Lombardy contains numerous museums (over 330) of different types: ethnographic, historical, technical-scientific, artistic and naturalistic which testify to the historical-cultural and artistic development of the region. Among the most famous ones are the National Museum of Science and Technology "Leonardo da Vinci" (Milan), the Accademia Carrara (Bergamo), the Mille Miglia and the Santa Giulia Museum (Brescia), the Volta Temple and the Villa Olmo in Como, the Stradivari Museum (Cremona), the Palazzo Te (Mantua), the Museum Sacred Art of the Nativity and the basilica of Santa Maria Assunta at Gandino, and the Royal Villa of Monza.

Other sights

File:Castello Sforzesco, fontana e torre del Filarete.jpg|thumb|right|The Sforza CastleSforza CastleFile:Leonardo da Vinci - Portrait of a Musician.jpg|thumb|right|The Portrait of a Musician, oil on wood painting by Leonardo da VinciLeonardo da Vinci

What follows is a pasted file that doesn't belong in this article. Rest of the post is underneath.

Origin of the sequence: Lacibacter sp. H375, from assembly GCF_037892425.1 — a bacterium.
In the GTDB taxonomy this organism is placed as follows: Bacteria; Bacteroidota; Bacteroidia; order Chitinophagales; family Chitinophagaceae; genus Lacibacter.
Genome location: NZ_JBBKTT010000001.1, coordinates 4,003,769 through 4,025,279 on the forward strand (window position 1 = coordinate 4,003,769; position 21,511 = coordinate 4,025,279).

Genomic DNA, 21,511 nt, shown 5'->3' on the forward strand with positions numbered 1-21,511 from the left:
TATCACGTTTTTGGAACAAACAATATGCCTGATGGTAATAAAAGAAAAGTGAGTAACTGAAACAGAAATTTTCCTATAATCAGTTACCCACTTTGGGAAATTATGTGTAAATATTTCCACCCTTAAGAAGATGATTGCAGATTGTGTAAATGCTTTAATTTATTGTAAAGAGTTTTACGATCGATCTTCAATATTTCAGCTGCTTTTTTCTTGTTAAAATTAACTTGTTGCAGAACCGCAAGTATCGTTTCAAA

Cuisine

Rice is popular in the region, often found in soups as well as risotti, such as "risotto alla milanese", with saffron. In the city of Monza a popular recipe also adds pieces of sausages to the risotto. Polenta is also common in the all region. Regional cheeses include Robiola, Crescenza, Taleggio, Gorgonzola and Grana Padano (the plains of central and southern Lombardy allow intensive cattle-raising). Butter and cream are used. Single pot dishes, which take less work to prepare, are popular. In Brescia, but mostly in Bergamo, Casoncelli are common. In Valtellina, Pizzoccheri is common, also. In Mantua, festivals feature tortelli di zucca (ravioli with pumpkin filling) accompanied by melted butter and followed by turkey stuffed with chicken or other stewed meats.Piras, 87. Among regional typical desserts, there is Nocciolini di Canzo—dry biscuits.

Typical dishes

File:Cotoletta e patate al forno.jpg|thumb|A traditional "CotolettaCotoletta(File:Ossobuco con risotto alla milanese.jpg|thumb|Risotto alla milanese with ossobuco.)

Wines

  • Franciacorta
  • Nebbiolo red
  • Bellavista
  • Santi
  • Nino Negri
  • Bonarda Lombardy
  • Inferno (Valtellina)
  • Grumello (Valtellina)
  • Sassella (Valtellina)

Music